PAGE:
Leizelle Guinness is an Illustrator and Art Director from Trinidad and Tobago. Her style, she says, is "a reflection of my life experiences and a wide assortment of music." In 2008, her children's animation, Chootsies, won the Adobe Photoshop People’s Choice award. She illustrated the picturebook The Promise of the Pawi, her first children's book project, for the Asa Wright Nature Center in Trinidad. Poppitz: The Frog Who Flew, her second children's book project, she both wrote and illustrated herself. Recently, Leizelle's short film Pothound, co-created with her husband Christopher Guinness and shot and filmed in Trinidad, won 8 international independent filmmaker awards and was a finalist at the Vimeo Festival Awards.

Read More

Featured Illustrators: Frané Lessac

Frané Lessac
United States/Montserrat

Frané's upcoming picturebook, Drummer Boy Of John John, is a story inspired by the life of Trinidadian steel pan pioneer, Winston "Spree" Simon. As a young man, Winston discovered that he could create beautiful music by banging on discarded biscuit and soda tins and oil drums. The proud villagers of John-John, Laventille, where Winston grew up, believe that he was the first person to play a tune on the steel pan, now the national instrument of Trinidad and Tobago. Drummer Boy Of John John is being published by Lee and Low Books and will be released in September.

In Drummer Boy Of John John, sun-drenched gouache paintings transport readers to the island of Trinidad bringing the festival of Carnival and the musical culture of the Caribbean to life. The illustration titled "Making Carnival Costumes" shows the people of John-John sewing, beading and decorating colorful costumes for the festival of Carnival. In "Down de Hill," masquerades parade through the street, waving banners and shaking shac shacs during the festival.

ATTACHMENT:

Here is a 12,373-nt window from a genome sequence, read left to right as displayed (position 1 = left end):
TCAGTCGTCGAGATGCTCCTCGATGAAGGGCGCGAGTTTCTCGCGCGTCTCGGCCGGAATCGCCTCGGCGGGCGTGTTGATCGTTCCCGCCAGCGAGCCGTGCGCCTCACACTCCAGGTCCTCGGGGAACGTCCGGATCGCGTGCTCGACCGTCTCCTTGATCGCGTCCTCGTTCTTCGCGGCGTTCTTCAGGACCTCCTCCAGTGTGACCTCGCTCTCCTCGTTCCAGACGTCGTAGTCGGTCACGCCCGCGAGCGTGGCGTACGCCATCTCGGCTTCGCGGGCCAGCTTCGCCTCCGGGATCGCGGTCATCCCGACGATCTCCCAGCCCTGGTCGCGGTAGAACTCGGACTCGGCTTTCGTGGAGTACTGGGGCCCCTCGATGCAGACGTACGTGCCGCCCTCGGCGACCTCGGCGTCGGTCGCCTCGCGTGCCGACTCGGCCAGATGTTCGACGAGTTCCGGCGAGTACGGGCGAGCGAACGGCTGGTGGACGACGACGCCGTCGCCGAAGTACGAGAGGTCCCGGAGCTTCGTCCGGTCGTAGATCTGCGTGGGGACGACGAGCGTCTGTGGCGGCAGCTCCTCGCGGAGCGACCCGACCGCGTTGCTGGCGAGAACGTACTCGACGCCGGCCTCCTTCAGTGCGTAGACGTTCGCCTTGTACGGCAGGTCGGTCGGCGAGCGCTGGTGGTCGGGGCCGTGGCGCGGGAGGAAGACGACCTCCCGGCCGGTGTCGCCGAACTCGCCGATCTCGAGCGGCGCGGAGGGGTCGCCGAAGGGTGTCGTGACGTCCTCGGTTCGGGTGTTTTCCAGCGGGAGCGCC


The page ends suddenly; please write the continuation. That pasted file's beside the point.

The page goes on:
Frané on what Caribbean children's illustration means to her:

"I love being involved in something I’m passionate about - illustrating books for children. By creating books set in the Caribbean, we are empowering local children with knowledge of their rich and varied cultures, their uniqueness, and hopefully other children from around the world can travel vicariously to the Caribbean. Through my books I hope to develop a worldview that appreciates the magnificence of this special place."


Born in New Jersey, United States, Frané Lessac is an author and illustrator with over thirty-five children's books published throughout the world. She is the author of My Little IslandIsland Counting 1-2-3, Caribbean Canvas, and Caribbean Alphabet. She also illustrated the picturebooks, Not A Copper Penny by Monica Gunning and Caribbean Carnival by Irving Burgie. Frané lived in Montserrat for many years where she began her career as a painter. Traveling continues to be a major source of inspiration for her work as she renders her impressions of a country and a particular way of life in her illustrations. Her greatest ambition is to instill pride and self esteem in children with regard to their own unique heritage and to encourage their ability to capture it in pictures and words.

View more of Frané's work here:

Read More